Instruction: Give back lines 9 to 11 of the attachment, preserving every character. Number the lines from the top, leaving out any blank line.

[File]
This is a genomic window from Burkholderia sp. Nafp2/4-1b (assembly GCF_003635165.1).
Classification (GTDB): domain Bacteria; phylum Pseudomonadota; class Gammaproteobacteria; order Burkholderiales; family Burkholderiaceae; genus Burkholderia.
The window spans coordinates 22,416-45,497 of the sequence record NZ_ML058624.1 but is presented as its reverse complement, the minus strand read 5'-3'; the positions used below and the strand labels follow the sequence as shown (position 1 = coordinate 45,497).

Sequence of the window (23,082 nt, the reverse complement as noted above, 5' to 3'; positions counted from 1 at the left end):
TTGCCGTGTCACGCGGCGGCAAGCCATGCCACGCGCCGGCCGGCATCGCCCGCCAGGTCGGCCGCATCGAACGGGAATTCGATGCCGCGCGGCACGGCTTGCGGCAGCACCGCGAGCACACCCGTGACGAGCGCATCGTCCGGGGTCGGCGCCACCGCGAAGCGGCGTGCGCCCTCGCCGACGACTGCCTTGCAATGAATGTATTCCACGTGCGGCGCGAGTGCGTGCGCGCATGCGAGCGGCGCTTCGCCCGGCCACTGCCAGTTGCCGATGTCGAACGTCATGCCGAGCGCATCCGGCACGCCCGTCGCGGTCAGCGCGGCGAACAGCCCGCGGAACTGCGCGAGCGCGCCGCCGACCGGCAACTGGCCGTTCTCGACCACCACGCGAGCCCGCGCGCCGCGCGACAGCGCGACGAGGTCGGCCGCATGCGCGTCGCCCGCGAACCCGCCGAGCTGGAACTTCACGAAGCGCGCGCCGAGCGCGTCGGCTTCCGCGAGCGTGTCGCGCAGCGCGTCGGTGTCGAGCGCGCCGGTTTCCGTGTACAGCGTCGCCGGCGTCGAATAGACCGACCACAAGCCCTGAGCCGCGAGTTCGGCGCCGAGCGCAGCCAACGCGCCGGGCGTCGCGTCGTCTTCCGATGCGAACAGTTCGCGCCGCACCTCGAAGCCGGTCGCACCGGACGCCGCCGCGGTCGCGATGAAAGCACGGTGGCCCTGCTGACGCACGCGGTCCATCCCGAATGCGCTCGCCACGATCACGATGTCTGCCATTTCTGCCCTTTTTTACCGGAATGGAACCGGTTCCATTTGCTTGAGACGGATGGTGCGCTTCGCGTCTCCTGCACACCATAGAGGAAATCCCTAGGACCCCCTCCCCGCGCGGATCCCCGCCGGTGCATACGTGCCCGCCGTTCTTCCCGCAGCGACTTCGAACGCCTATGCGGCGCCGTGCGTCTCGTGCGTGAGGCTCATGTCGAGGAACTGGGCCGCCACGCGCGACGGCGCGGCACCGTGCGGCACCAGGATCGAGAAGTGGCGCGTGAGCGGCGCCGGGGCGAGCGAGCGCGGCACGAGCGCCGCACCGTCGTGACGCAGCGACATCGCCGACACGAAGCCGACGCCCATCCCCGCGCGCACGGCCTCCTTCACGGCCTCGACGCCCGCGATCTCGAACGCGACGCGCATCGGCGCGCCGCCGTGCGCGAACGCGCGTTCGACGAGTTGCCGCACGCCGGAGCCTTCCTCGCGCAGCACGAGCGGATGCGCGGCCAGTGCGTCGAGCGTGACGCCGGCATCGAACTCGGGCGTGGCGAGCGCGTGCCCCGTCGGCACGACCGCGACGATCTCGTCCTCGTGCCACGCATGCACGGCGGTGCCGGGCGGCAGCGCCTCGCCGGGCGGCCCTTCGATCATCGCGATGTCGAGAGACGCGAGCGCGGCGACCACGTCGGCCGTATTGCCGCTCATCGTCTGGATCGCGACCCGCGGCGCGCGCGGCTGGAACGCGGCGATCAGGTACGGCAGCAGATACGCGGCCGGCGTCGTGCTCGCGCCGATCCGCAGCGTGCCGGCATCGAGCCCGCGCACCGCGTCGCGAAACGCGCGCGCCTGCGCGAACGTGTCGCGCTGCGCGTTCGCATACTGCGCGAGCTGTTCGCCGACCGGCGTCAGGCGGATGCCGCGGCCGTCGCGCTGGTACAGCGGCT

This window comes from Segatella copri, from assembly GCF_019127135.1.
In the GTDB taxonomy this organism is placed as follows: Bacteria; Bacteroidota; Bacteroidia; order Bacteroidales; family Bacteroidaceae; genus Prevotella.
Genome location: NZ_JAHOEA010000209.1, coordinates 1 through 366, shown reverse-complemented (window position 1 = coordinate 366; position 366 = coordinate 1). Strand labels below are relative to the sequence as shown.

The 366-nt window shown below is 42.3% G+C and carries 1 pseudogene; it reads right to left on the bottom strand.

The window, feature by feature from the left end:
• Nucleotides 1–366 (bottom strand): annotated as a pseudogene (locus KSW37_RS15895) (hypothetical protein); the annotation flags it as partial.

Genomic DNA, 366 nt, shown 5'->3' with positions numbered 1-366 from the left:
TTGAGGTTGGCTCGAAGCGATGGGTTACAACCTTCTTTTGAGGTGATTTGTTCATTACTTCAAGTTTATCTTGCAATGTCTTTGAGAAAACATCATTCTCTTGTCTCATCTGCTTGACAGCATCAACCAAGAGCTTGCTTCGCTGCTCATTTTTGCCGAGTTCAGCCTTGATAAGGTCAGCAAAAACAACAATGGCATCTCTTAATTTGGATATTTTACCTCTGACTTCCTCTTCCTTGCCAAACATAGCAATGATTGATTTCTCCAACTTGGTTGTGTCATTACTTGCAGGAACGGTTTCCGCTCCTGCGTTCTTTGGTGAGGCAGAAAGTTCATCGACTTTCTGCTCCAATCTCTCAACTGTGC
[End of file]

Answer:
The 366-nt window shown below is 42.3% G+C and carries 1 pseudogene; it reads right to left on the bottom strand.

The window, feature by feature from the left end:
• Nucleotides 1–366 (bottom strand): annotated as a pseudogene (locus KSW37_RS15895) (hypothetical protein); the annotation flags it as partial.